Think you can analyse the Blues’ game?

Think you can analyse the Blues’ game?

Until recently, coding and rugby were played on two entirely different fields. One existed in cyberspace, the other on a grass field. As the game has evolved and rugby analysis has advanced, we’ve seen these two fields merge.

Our Video Analyst, Troy Webber, is strengthening this relationship, using his knowledge of the game and Information Technology.
Like a lot of Kiwi kids, Troy grew up rugby mad. He played flanker until university when injury got the better of him and his studies took priority – he earned a Bachelor of Commerce as well as a Masters in IT from Australia’s Bond University, before returning to New Zealand to work in Customer Relationship Management software development.
In 2007, after seven years in the IT industry, Troy was ready for a change and his goal was rugby. There was only one problem – where to start?
“I had no experience in video analysis, I was even thinking about coming in from a marketing angle,” he said. But his experience in IT proved more valuable.
Troy came on with the Blues as a Video Analyst fulltime in 2010.
On game-day, Troy provides the crucial link between what’s happening on the field and what the coaches can analyse from their box. He’ll capture the SKY truck’s four camera views and then connect each coach’s computer with the live stream. Upon kick-off, Troy will begin coding the game.
Coding is similar to tagging a video on Facebook. As the video streams and appears in a timeline, Troy will tag specific reference points like starts of play, penalties, turnovers and balls conceded. Whenever there’s a break in play, Troy and the coaches can go back to a specific moment to see what opportunities are being missed or what errors can be fixed. You can see an example of this in the image above.
The information can also be sent to iPads and computers at halftime, which are in turn shown to the players in the changing room. While the half-time show entertains the crowd, the players will analyse the game and figure out what needs to change in the second half.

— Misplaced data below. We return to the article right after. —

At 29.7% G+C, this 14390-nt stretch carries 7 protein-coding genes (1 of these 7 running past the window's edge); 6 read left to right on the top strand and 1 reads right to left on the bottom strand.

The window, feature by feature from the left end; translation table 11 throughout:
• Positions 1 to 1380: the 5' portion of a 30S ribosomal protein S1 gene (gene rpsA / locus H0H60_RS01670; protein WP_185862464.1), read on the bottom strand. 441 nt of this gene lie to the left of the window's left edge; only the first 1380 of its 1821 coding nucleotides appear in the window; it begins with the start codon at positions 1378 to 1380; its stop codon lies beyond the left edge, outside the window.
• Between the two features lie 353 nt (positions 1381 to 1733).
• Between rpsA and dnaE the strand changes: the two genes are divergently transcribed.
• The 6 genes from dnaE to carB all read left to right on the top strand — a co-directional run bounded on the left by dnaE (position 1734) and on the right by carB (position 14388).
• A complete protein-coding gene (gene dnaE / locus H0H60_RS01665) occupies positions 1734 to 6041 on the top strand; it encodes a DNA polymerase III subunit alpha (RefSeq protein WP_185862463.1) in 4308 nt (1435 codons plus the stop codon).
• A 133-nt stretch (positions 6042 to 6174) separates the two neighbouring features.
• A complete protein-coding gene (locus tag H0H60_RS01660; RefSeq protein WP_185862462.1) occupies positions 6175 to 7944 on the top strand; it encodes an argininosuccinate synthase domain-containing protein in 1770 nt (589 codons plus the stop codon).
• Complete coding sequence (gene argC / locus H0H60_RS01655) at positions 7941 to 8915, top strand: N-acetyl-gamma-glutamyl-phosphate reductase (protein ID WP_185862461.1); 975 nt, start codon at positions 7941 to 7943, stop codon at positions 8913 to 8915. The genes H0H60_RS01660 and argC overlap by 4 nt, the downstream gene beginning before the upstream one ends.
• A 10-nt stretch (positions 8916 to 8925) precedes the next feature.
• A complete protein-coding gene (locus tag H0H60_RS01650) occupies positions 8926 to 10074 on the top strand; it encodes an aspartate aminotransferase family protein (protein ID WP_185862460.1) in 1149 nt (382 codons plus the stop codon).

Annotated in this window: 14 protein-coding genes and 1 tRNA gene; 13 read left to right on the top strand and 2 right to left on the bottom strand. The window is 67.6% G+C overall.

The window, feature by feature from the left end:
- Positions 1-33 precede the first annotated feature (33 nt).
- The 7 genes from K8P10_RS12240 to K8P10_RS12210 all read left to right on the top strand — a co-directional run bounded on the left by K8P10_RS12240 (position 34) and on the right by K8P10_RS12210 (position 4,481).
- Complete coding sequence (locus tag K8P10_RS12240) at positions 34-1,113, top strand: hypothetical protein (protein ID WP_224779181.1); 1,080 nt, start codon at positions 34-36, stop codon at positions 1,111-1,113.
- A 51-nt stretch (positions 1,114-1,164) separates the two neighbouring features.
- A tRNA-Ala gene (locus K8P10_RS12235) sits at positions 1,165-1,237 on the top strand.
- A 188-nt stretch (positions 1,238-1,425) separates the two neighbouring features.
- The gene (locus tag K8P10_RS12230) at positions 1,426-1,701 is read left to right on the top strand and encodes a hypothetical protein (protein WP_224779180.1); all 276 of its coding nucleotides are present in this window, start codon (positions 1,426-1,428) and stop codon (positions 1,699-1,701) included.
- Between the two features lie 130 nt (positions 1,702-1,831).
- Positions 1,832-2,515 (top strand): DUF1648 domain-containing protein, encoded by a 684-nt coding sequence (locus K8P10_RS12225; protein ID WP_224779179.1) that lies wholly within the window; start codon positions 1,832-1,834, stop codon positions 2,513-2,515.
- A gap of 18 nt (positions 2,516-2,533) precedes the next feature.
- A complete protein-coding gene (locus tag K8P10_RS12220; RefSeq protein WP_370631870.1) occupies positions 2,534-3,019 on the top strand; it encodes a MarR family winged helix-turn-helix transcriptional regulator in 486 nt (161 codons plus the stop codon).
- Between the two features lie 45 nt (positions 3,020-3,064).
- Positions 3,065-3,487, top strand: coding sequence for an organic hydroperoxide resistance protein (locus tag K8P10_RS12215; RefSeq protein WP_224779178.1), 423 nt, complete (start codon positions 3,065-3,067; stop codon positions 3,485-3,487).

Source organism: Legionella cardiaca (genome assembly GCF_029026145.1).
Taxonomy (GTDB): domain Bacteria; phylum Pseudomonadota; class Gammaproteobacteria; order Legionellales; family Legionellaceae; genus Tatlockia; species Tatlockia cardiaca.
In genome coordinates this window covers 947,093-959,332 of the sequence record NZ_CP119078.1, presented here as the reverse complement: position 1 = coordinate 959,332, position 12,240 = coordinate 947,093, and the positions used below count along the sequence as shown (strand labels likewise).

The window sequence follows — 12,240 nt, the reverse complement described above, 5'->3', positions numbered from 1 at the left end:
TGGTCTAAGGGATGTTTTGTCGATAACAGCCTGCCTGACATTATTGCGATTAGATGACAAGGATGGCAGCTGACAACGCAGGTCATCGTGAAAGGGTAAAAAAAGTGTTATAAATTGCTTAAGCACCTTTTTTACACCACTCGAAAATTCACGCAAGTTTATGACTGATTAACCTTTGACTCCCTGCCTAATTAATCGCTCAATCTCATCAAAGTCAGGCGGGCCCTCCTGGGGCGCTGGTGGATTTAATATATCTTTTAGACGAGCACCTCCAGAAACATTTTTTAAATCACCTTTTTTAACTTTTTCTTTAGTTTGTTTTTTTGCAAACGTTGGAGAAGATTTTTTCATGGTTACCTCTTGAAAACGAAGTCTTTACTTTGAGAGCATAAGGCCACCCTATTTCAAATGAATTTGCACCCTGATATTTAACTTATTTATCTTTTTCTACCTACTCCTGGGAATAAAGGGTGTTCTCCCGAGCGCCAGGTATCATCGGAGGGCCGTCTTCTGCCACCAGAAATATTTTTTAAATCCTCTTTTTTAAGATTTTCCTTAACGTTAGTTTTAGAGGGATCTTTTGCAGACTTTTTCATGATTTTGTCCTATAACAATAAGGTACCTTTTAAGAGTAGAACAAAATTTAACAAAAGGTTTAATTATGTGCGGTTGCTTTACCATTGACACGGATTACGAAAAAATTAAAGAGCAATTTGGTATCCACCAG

Post-game, as the crowd files out of Eden Park’s gates and the players begin their cool down and recovery, Troy will remain in the coach’s box. He stacks all the footage into one file along with the game code and Opta game statistics, and then hands it over to the coaches for review.
Finally, he’ll code each player’s game, bookmarking each moment of play – a process that can take up to five hours.
“If it’s a Lock, we’ll review his lineouts, if it’s a Prop or Hooker, we’ll review his position in the scrum,” he said.
The analysis doesn’t stop on Game Day. Each training session is monitored via one or two video cameras, set up by Troy early in the morning. A seven metre high SportsMast mounted with a camera provides players and coaches with a bird’s eye view of play.
During the 2015 season, Troy would live stream training on to a giant screen. Now we’re using iPads for the live stream, helping coaches fix errors on the spot.
Off the field and in the lead up to a match, our 38-man squad will review four to five games from the opposition. How they strike, what they do on the counter-attack, specific plays, all referenced in an output window. Click on one of the categories, say the opposition’s lineout trends, and video examples will open in another window.
“I like having footage behind the numbers,” said Troy. “If I show the guys a graph, they may not respond as well.”
As smartphones advance, pretty soon the players and coaches will have constant access to every moment of the game. “That’s the aim.”